It's not an image that usually springs to mind when I think of home, but as it's the last time I'll see the city for a while I was moved to capture it and share it with you.

This is part of my 365 project. See the introduction for details.
Continue reading "Day 5 - Au revoir Melbourne"...

Thursday, November 4, 2010

Day 4 - Fig leaf

November 4, 2010 - Prahran, Victoria

I seem to be on a theme of square compositions lately! This is a detail of a fig leaf, lit by the late afternoon sun from behind.

It's been a hectic week so far, racing to finish a bunch of projects before Antarctica. This was an opportunistic photo on my way back to my car from a client meeting.

This is part of my 365 project. See the introduction for details.
Continue reading "Day 4 - Fig leaf"...

Wednesday, November 3, 2010

Day 3 - Uffy

November 3, 2010 - Melbourne

I only got to grab a couple of photos today, including this portrait of the tiny friend of one of my students. She rarely paused enough to get a decent shot in the indoor light, but I like this one.
Continue reading "Day 3 - Uffy"...

Tuesday, November 2, 2010

Day 2 - Clouds

November 2, 2010 - Melbourne

The weather today's been a bit variable. Clouds, sunshine, a bit of light rain, it almost couldn't make its mind up. This afternoon as I was walking up our driveway this sliver of blue sky disappearing behind the grey clouds grabbed my attention, and I "just happened" to have an SLR on my shoulder...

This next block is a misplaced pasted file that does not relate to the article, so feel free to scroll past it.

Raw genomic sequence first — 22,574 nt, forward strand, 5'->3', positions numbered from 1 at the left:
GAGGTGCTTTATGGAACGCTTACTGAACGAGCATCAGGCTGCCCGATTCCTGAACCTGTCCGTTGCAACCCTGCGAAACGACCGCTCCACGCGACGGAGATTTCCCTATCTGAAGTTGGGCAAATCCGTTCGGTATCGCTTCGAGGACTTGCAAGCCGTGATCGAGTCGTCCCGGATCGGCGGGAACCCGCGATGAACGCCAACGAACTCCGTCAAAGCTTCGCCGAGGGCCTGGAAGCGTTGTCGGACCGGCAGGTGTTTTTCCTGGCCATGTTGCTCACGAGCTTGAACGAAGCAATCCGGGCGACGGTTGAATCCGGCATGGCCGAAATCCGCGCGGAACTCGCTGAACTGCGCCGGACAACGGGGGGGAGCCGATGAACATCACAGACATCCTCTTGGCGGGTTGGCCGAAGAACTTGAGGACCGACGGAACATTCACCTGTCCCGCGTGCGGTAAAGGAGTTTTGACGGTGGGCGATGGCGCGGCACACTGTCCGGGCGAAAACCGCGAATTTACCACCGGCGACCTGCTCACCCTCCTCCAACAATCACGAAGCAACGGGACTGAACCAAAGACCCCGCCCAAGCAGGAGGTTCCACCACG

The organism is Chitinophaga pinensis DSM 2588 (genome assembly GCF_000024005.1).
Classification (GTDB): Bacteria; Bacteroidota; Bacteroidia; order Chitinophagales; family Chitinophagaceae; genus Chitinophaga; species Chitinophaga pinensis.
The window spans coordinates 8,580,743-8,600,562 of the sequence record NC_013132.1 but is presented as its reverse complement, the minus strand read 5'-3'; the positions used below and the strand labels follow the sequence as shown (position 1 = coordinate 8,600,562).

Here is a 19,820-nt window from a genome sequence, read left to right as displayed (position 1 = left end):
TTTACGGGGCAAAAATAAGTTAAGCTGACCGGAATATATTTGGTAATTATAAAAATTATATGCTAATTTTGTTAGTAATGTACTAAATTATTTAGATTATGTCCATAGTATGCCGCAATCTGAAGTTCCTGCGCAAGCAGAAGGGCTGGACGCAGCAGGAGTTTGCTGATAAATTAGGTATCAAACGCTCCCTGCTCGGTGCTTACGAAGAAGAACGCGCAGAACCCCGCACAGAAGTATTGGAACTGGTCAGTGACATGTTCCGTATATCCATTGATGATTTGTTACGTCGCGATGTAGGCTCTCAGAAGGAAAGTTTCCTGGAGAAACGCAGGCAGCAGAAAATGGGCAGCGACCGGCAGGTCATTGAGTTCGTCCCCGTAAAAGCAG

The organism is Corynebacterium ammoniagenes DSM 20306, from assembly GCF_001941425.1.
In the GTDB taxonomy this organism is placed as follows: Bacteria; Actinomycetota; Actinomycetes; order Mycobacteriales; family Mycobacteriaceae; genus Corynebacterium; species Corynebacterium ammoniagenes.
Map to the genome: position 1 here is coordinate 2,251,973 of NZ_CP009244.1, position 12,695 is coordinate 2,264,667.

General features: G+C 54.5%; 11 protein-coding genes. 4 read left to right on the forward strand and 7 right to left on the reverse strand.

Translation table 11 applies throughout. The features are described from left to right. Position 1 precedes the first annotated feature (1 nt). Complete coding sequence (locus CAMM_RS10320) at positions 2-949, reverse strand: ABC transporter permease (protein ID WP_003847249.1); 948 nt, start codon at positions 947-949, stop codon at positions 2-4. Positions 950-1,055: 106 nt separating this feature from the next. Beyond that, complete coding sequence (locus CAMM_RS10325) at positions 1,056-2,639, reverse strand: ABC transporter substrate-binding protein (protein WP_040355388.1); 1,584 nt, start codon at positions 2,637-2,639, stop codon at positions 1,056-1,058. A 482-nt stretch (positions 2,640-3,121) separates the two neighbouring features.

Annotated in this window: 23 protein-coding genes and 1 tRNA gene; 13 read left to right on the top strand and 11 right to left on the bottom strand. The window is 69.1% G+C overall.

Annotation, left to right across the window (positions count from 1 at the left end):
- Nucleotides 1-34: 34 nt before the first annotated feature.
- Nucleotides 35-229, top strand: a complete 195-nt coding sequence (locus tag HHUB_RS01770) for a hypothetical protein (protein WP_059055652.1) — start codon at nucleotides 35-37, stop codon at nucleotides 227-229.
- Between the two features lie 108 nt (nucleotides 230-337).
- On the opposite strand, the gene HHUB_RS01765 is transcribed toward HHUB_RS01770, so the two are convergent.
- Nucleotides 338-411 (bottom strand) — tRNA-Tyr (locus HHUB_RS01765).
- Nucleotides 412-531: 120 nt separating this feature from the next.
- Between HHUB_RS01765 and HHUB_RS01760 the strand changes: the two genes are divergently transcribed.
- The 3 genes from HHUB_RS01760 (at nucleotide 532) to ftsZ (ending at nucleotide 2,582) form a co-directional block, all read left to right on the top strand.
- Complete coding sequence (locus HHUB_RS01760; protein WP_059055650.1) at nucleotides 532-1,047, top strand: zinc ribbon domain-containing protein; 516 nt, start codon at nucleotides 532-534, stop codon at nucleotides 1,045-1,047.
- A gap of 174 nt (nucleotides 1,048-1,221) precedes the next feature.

For anyone thinking that the way the date is shown twice at the top of these blog posts is silly: just wait until next week when I'm travelling in a different timezone to the blog (which remains on Melbourne time)!
Continue reading "Day 2 - Clouds"...

Rain covers and customer service

Those of you who know my work won't be surprised to know that I'm sometimes out and about in "inclement weather". Taking care of my cameras and making sure they're going to keep working is quite important (otherwise my insurance premiums would probably go up!). I use lots of different products as part of my photography kit, and friends and family sometimes joke that I'm a "gadget freak". But almost every piece of equipment is there for a reason, carefully researched before I decide to invest both money and space in my camera bag.

Drenched Koala
Rain protection is a serious issue for me. The Canon 1-series cameras and many of their 'L' lenses are designed to be used in harsh conditions, including out and about in rainstorms. However these cameras are too big and bulky for me to be interested in carrying them, and for years I've been using the EOS 5D and xxD bodies instead. While I'm not afraid to take them out in light rain (I do wipe the rain off when I can) I do need to take care of them. Some (but not all) of the lenses I use are L "weather-sealed" models which does help, but I know of even 1-series cameras that have died due to moisture ingress in severe rainstorms. So whatever camera/lens I'm using, I need the option of some additional protection.

At times (e.g. photographing fungi in rainforests) I've used the simple trick of poking a hole in the end of a big garbage bag and sealing it around the hood of my macro lens with a rubber band. It's cheap and cheerful, and quite effective. The bags are large enough to also cover the tripod ballhead, and even your head when looking through the viewfinder! But around here it's proven almost impossible to get large clear bags, so we make do with the black or green ones (I usually have a roll of garbage bags in my kit on photo workshops to provide to participants).